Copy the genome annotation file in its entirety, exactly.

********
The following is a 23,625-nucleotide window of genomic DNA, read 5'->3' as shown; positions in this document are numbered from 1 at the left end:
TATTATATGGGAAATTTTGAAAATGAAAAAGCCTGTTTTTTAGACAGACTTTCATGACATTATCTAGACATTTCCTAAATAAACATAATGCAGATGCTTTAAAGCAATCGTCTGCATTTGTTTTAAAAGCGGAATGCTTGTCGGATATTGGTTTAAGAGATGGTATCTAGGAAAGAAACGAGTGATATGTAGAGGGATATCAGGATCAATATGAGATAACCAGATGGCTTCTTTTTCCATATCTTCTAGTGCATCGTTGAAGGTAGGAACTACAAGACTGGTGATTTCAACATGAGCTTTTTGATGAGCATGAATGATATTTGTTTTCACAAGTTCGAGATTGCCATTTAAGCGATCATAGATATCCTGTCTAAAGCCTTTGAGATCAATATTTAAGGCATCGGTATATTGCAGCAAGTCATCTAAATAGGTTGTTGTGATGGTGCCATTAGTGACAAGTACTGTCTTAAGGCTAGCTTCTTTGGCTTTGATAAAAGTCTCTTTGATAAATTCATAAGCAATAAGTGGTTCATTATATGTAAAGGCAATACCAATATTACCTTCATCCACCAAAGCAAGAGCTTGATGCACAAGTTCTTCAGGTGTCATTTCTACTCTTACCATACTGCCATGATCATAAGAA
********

The following is a 23,625-nucleotide window of genomic DNA, read 5'->3' as shown; positions in this document are numbered from 1 at the left end:
TATTATATGGGAAATTTTGAAAATGAAAAAGCCTGTTTTTTAGACAGACTTTCATGACATTATCTAGACATTTCCTAAATAAACATAATGCAGATGCTTTAAAGCAATCGTCTGCATTTGTTTTAAAAGCGGAATGCTTGTCGGATATTGGTTTAAGAGATGGTATCTAGGAAAGAAACGAGTGATATGTAGAGGGATATCAGGATCAATATGAGATAACCAGATGGCTTCTTTTTCCATATCTTCTAGTGCATCGTTGAAGGTAGGAACTACAAGACTGGTGATTTCAACATGAGCTTTTTGATGAGCATGAATGATATTTGTTTTCACAAGTTCGAGATTGCCATTTAAGCGATCATAGATATCCTGTCTAAAGCCTTTGAGATCAATATTTAAGGCATCGGTATATTGCAGCAAGTCATCTAAATAGGTTGTTGTGATGGTGCCATTAGTGACAAGTACTGTCTTAAGGCTAGCTTCTTTGGCTTTGATAAAAGTCTCTTTGATAAATTCATAAGCAATAAGTGGTTCATTATATGTAAAGGCAATACCAATATTACCTTCATCCACCAAAGCAAGAGCTTGATGCACAAGTTCTTCAGGTGTCATTTCTACTCTTACCATACTGCCATGATCATAAGAA